Sunday, June 30, 2013

Bird-like thunder spirits on both sides of the Pacific

Bird-like deities or monsters associated with thunder occur in a diverse range of cultures:

CultureThunder BirdDescription
AnishinaabeAnimikiigAnimikiig ("thunderers", singular animikii)1, are immense birds whose beating wings cause thunder.2
LakotaWakinyanThese Thunder Beings manifest as Thunderbirds, enormous creatures whose voice is thunder and whose eyes flash lightning.3 Wakinyan Tanka, the Great Thunderbird. has children, the smaller thunderbirds, whose calls are the small rolling thunders that follow the loud thunderclap of the Wakinyan Tanka.4
QuileuteTistilalThis giant whale-snatching bird's yellow feathers are lightning and its flapping wings are thunder.5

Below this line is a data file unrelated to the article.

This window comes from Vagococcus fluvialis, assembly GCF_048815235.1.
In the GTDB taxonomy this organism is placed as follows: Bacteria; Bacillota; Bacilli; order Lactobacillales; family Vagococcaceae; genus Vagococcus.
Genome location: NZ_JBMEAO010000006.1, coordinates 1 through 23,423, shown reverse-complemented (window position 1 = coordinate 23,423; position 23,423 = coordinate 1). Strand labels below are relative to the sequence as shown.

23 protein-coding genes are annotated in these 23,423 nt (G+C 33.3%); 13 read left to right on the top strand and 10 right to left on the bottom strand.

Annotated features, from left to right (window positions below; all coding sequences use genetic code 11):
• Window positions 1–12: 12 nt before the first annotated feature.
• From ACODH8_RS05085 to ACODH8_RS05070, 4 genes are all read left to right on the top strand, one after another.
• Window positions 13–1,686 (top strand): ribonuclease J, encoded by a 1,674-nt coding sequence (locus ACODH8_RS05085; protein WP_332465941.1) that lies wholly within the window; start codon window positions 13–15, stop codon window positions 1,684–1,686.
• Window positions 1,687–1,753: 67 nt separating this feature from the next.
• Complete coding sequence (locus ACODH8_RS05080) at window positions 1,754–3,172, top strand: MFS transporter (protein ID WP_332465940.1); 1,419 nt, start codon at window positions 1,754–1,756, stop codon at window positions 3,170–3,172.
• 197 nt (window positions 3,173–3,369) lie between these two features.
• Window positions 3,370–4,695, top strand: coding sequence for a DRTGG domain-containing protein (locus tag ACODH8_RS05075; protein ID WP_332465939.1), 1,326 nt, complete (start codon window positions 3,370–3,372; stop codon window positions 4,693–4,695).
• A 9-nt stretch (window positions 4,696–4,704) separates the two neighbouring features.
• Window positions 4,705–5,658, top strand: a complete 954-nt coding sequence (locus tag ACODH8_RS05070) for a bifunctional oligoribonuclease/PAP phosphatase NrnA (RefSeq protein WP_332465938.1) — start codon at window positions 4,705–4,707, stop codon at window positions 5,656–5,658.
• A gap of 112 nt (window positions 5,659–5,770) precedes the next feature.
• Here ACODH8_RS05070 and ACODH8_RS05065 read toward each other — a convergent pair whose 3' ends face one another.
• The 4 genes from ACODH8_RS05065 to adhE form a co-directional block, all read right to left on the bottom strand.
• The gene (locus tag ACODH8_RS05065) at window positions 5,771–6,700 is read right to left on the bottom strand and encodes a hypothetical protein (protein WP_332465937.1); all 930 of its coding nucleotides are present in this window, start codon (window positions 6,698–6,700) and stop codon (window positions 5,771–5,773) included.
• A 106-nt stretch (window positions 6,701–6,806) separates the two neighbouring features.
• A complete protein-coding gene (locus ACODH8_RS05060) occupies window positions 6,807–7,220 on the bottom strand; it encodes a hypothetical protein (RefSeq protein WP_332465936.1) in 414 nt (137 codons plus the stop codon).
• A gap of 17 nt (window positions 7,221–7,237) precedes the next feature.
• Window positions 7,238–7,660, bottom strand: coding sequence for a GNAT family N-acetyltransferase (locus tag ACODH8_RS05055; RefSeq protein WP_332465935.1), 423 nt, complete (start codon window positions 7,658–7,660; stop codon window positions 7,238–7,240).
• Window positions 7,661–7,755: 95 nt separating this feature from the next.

MakahTatoosh6This thunder-and lightning-deity is a humanoid giant who dons the head, wings and feathers of a great bird when he goes whale-hunting. He ties lightning-fish around his waist and throws them to make lightning.7
ChineseLei GongThis Daoist deity, 'Thunder Duke', is described in the ancient book Classic of the Mountains and Seas as "having the body of a phoenix and the head of a human." He makes thunder with a drum and mallet, while his wife 'Lightning Mother' creates lightning with her flashing mirrors.8

More cultures with thunderbird myths: